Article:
Owing to the physical structure of rigid link 24 and its relation to shaft connection member 20 and weight connection member 22, a shortening of the distance a (FIG. 4) between weight 18 and head end 16 resulting in shortened distance b (FIG. 5) results. This shortening of the distance between weight 18 and shaft 12 and, hence, the grip and ultimately the golfer apparently is an important aspect of why the golf training club of the present invention works so well.

In one of the preferred embodiments having the preferred dimensions described above, length a is about 2.5" when weight 18 is fully spaced apart from shaft 12 as during the greater portion of a proper golf swing (see FIGS. 1, 3, 5 and 7). FIG. 4 shows the shortened distance b as weight 18 is shifting relative to shaft 12 near the end of the stroke; i.e., near the end of the back swing or follow through. The distance b shown in FIG. 4 will be about 2.25" when the angle of an arc A between the centerlines of weight 18 and shaft 12 is about 120. This is an example of the shortening of the distance between weight 18 and shaft 12. As the angle of arc A decreases, the distance between weight 18 and shaft 12 will likewise decrease. This shifting of weight 18 and the effective shortening of a distance between weight 18 and head end 16 of shaft 12 is believed to contribute the desired "feel" to the golf training club according to the invention.

When the golf training club is swung, the angle defined by arc A will be at least about 180. During a standard swing, link 24 will move relative to shaft connection member 20, while weight connection member 22 and, hence, weight 18, will generally remain substantially aligned with link 24.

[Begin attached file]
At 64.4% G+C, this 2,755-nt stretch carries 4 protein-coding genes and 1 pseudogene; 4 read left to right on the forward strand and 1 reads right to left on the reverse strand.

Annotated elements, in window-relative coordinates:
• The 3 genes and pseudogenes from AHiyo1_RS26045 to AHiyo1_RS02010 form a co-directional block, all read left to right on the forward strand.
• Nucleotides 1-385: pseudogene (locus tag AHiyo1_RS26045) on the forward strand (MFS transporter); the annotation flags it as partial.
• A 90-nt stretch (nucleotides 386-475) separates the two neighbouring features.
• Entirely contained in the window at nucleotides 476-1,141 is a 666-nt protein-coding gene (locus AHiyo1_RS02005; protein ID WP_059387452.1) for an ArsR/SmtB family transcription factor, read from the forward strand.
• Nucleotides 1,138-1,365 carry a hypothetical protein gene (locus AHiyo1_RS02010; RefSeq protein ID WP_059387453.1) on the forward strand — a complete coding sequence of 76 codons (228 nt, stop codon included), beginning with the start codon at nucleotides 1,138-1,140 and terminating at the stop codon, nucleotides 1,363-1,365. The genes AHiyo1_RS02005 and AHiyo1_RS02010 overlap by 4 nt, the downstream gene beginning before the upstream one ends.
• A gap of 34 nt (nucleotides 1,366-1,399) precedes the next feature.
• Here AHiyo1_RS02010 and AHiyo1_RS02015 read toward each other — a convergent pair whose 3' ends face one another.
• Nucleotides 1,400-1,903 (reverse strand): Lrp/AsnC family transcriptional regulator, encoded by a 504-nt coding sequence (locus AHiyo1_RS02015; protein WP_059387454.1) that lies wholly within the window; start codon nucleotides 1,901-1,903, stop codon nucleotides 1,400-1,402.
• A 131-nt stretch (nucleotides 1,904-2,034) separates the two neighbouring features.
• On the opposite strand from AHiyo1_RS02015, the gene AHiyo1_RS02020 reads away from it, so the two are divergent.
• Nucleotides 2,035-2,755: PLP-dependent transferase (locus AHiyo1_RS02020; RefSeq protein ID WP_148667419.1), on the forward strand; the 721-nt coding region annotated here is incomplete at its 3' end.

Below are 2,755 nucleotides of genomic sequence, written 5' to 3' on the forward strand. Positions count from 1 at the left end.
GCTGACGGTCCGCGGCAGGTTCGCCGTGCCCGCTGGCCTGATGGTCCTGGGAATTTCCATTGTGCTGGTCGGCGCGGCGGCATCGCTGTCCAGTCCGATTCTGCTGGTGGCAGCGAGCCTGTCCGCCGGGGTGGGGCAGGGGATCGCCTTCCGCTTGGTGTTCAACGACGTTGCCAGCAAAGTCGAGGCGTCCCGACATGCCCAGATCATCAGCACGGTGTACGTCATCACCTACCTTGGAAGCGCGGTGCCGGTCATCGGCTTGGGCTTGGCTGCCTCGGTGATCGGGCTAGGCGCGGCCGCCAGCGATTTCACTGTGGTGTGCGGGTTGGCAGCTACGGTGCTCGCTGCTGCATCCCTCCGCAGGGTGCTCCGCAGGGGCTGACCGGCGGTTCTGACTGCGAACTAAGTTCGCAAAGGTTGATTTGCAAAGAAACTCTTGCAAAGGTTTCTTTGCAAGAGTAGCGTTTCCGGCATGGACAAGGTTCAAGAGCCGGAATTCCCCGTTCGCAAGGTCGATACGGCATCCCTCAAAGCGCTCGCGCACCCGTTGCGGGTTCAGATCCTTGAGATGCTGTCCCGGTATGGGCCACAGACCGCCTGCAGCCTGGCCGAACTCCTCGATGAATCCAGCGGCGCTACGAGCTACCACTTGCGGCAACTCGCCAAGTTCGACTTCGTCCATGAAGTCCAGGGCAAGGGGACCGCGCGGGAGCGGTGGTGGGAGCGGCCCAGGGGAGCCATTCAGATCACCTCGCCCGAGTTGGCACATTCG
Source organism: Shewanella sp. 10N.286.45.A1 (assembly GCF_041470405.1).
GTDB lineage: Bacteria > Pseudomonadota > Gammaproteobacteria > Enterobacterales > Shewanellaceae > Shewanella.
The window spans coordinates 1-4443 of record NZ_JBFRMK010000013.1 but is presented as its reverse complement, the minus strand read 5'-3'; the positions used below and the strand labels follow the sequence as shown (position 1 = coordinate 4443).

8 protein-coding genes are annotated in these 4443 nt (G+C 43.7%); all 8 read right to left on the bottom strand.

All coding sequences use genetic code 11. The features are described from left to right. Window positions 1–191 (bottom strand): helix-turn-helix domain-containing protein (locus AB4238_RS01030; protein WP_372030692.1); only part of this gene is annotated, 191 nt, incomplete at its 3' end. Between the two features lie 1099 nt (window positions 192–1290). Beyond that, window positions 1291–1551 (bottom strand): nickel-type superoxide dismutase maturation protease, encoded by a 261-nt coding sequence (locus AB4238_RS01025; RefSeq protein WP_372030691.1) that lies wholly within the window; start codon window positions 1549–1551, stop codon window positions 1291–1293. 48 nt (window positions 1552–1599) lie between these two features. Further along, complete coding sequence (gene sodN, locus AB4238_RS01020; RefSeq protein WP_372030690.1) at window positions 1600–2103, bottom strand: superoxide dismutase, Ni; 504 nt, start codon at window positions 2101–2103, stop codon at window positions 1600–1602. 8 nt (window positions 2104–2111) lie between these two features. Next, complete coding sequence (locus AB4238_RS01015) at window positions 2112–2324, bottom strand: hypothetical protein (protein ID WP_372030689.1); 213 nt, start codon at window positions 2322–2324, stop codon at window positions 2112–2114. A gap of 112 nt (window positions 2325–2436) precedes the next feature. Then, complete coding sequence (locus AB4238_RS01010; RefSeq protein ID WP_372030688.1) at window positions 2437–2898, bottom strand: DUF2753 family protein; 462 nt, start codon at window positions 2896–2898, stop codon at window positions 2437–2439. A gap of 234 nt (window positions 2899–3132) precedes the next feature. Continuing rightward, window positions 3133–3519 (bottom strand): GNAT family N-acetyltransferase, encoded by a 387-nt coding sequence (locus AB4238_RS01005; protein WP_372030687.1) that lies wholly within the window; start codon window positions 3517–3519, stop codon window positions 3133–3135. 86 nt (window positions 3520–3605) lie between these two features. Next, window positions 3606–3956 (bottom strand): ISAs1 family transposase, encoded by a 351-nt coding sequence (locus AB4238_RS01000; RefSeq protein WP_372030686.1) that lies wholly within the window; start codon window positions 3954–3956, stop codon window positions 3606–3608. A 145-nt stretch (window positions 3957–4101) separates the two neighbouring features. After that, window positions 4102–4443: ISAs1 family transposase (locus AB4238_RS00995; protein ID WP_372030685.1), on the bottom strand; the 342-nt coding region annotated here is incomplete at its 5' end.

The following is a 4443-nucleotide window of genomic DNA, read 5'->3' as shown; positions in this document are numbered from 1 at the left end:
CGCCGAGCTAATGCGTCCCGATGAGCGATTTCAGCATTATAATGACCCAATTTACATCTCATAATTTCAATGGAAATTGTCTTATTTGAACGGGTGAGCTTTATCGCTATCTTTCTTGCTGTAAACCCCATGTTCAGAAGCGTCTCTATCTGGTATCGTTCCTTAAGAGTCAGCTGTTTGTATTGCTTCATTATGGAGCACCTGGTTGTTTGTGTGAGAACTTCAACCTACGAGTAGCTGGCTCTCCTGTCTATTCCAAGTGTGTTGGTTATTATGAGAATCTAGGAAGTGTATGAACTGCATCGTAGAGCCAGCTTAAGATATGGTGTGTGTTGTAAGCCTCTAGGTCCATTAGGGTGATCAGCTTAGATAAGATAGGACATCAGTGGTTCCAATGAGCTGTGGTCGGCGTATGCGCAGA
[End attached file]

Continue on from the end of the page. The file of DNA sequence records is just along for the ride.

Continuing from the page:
The provision of discrete linking elements; i.e., shaft connection member 20, weight connection member 22, and link 24 works better than the known cable connections between a weight member and a golf club shaft because any unevenness, jerkiness, or other irregularities in the golfer's swing are more easily detected by the golfer.

In practice, when constructing golf training club 10 having grip 17, which is substantially symmetrical about its longitudinal axis, grip 17 is simply glued or attached by two sided tape onto shaft 12 because the golfer will be instructed to orient shaft connection member 20 relative to the golfer's stance when using the club. That is, the orientation of eyelet E relative to the golfer will be as described in the discussion of the affixing of the configured grip 42 of the embodiment of the golf training club of FIG. 2 above.